Many times as a performer you will encounter a list. A character will have a list of 2-3 ways they feel about someone, or a role requires you to rattle of the 10 places your character has lived, or a song has 4 verses about different men the singer has been involved with.
Here is a bit of advice about the dreaded list. I have some experience with this, as I preform A Christmas Carol every year. No one is like Dickens for lists, "cold, bleak, biting weather, foggy withall...." " froze his old features, turned his eyes red, his thin lips blue, stiffened his gait..", "
Heaped up on the floor, to form a kind of throne, were turkeys, geese, game, poultry, brawn, great joints of meat, sucking-pigs, long wreaths of sausages, mince-pies, plum-puddings, barrels of oysters, red-hot chestnuts, cherry-cheeked apples, juicy oranges, luscious pears, immense twelfth-cakes, and seething bowls of punch, that made the chamber dim with their delicious steam. "get the idea.
As with any memorization, a good key is that most of us memorize best if we can visualize something. And the madder, crazier the imagery, the easier it is to remember.Recently I worked with a private student on a monolog that included a list of guests at a wedding party, a long silly list. It included people like: the minister, ministers wife, the photographer, the photographer's daughter, an oceanographer, 2 blue whales, the hostess and an old lady. Now your brain can hold about 7 items in short term memory, so this is not an impossible list, it is just a bit daunting if its part of a 3 minute speech. So to help put and keep it in the memory, I told the student to clearly visualize the list. I had her picture a reception line at a wedding, and clearly see herself walking up to each person. First a minister in full robes and collar. Picture the minister shaking your hand, and introducing you to a woman standing next to him, also dressed as a minister. Next is a photographer with dozens of camera's hanging around their neck, taking photos of you, and next is a little girl, 5-6 years old, also with tons of cameras and taking your picture.This sets in your mind the photographer and daughter.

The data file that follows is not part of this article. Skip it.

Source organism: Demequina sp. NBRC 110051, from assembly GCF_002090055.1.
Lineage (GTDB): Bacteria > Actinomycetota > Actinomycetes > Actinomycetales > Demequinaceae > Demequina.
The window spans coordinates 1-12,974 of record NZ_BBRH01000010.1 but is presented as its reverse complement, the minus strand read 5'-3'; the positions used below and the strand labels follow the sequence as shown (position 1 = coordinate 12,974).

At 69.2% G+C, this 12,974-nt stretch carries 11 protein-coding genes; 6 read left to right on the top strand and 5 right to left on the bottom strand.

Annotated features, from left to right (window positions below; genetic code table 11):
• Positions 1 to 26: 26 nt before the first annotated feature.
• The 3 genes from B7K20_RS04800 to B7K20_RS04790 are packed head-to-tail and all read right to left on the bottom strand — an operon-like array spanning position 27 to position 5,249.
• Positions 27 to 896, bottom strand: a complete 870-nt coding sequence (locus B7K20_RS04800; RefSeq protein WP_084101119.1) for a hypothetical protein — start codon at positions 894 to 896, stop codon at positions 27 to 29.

Standing next to the little girl is a scuba diver complete with wetsuit, tanks and mask, and then 2 blue whales standing on their fins looking tall and regal. Next is a hostess, so I see a Hostess Twinkee in a expensive dress you might see at a wedding, and finally an old lady, stooped over, holding onto a walker. See each clearly, imagine yourself going down the line. Suddenly an impossible list becomes so much easier.
Another easy trick we can use is letters. Sometime we get stuck on a certain phrase. For example, in a seminar I teach, I wanted students to remember the words, "things hardly ever go as planned". To make sure it stayed in their minds, I used the phrase THE GAP. Silly, but it used the letters from the words I wanted them to remember.
So when next confronted with a list, try to make the items large, silly and memorable. Practice on items you need from a certain store, or a list of things you need to do in a day. You will find it words better than just repetition, though of course repetition helps!
The Actor's Sensei
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